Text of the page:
Thursday, March 14, 2013

Painting “Time”

The last session of the Jewish Artists' Lab* was about seeing sound, this one was about collapsing time, both thought-provoking concepts to consider through the lens of an artist.

Last week we discussed synesthesia. The word literally translates from Greek to mean “together sensation”. It is when one sense stimulates another such as seeing colors when one hears music. Our starting point had been a passage in Exodus that talks of seeing sound. At the most recent session we picked up with that passage yet again and our facilitator noted that when she translated the Hebrew it first speaks in present tense and then shifts to past tense. So the true passage reads “the entire people see the thunder and the flames, the sound of the shofar and the smoking mountain; the people stood and trembled and stood from afar”.

In discussing its meaning we talked about collapsing time with all periods existing simultaneously, especially when thinking of time in the realm of the sacred. We are to read such passages as if we too were present at Mt. Sinai, even though we stand from afar. Ritual is an important element in compressing time as it links us to the past. The question was posed as to whether we addressed or considered time in our artwork.

Now I never had pondered this question before, but anyone painting around the issue of family history and legacy has to address time in some fashion. I did a series titled "A Hole in Time" which was looking back in time through imagery that resembled a pinhole camera with muted colors and a darkened edge, just a little bit of light emitted to allow us to see and imagine the past.

 In my recent painting “From Her Mother”, I represented time in overlapping circles meant to represent generations sitting down around the same table, linked through rituals that have been handed down, literally through time. Objects and artifacts survive even as the people who used them pass on. I imagine those artifacts being passed through those circles of time, representing the rituals in which their users engaged, rituals that we may now share and continue, linking us back.

Our discussion shifted to the idea of ritual as a marker of time. Lighting the Sabbath candles delineates the beginning of the Sabbath. The Havdalah ceremony marks the end. I thought of my painting "Fire, Light and Legacy" with its 200 year old candlesticks handed down through generations and used for the blessing of the Sabbath candles. Questions were posed. What rituals do you observe? What time periods do they mark?

Before I begin a painting there are little rituals I engage in to settle into it. For my current series that is based on interviews, I first marinate in story, rereading interviews to put myself back into the story. Then I see what imagery bubbles to the top.  I may also research some aspect of the story. Only then do I paint, first building a ground by laying down color while I listen to my favorite painting music, a CD of Sephardic music I found in Cordoba, Spain. I conclude my painting by cleaning brushes, then setting my painting across the room where I can study it and contemplate next steps.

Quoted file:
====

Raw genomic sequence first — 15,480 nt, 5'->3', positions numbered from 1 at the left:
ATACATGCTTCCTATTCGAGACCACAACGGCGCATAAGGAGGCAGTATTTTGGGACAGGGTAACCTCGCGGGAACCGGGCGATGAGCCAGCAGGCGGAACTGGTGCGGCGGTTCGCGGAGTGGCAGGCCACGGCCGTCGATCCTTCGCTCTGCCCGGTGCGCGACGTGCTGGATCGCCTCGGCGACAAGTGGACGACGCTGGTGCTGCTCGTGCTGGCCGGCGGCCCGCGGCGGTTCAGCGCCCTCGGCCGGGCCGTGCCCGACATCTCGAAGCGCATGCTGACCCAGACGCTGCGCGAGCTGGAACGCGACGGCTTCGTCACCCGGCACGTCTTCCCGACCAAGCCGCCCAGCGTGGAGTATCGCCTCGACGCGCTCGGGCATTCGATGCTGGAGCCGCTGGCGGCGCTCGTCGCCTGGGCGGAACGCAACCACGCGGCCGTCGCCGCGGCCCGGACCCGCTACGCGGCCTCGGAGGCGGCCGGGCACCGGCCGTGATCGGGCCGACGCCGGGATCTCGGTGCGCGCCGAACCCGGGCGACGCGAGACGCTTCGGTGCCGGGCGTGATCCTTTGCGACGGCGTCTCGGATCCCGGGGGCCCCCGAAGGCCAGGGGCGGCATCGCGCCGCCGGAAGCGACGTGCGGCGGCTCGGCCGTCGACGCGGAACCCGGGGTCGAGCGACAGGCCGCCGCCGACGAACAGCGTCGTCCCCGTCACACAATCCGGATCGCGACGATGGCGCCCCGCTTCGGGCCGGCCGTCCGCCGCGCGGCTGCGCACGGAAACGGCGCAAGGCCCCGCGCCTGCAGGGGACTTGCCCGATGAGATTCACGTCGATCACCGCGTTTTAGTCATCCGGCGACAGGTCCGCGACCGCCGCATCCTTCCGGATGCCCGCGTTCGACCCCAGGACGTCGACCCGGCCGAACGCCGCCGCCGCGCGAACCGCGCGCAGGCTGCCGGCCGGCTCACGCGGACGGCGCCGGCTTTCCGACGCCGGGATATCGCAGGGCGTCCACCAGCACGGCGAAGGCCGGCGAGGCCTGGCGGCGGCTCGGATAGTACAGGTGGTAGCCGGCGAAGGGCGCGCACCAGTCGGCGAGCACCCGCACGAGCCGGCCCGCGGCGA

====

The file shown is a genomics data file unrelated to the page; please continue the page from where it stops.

We then turned to the B'rakhot, the blessings of gratitude in Judaism which are also a ritual of sorts. Many of these blessings are around the wonders of nature. One says them when one hears thunder, sees a rainbow or sees trees in bloom for the first time in the year. Even one for when we wear new clothes. Part of the purpose of the blessing is to heighten awareness, not a mindless ritual, but a mindful one. To see through fresh eyes. To recognize and affirm gratitude for life's wonders.

The process of artwork can also contemplate time. When I saw the recent Matisse show at the Metropolitan, they showed a series of photographs of Matisse's work in process and its evolution. I take photos as I work also and it is fascinating to look back at the evolution of a painting which I would soon forget without that photographic reminder. It reaffirms for me that a painting can change in ways I can’t always imagine initially. As can life. It is a process that unfolds. Each step building on those that came before.

Our exercise for the evening was to cut geometric shapes from black paper and create time constructions on white paper. I created the shofar-like shape that I had formed in my painting "From Her Mother" of layers of connected tables as well as the suggestion of a bicycle-like vehicle moving backwards through time, my own personal time machine with a big horn to sound or perhaps "see" the way. With a roomful of artists we had many creative approaches and thought processes, often veering into 3-D constructions.

*The Jewish Artists’ Laboratory is an arts initiative through the Sabes Jewish Community Center featuring 17 artists exploring the theme of Text/Context/Subtext through study and art making.  The project is funded through The Covenant Foundation and similar projects are being done in both Milwaukee and Madison. Artists explore how the theme of Text/Context/Subtext is relevant to Jews and non-Jews, to religious and non-religious, to the community and to the individual, to the artist and the non-artist.

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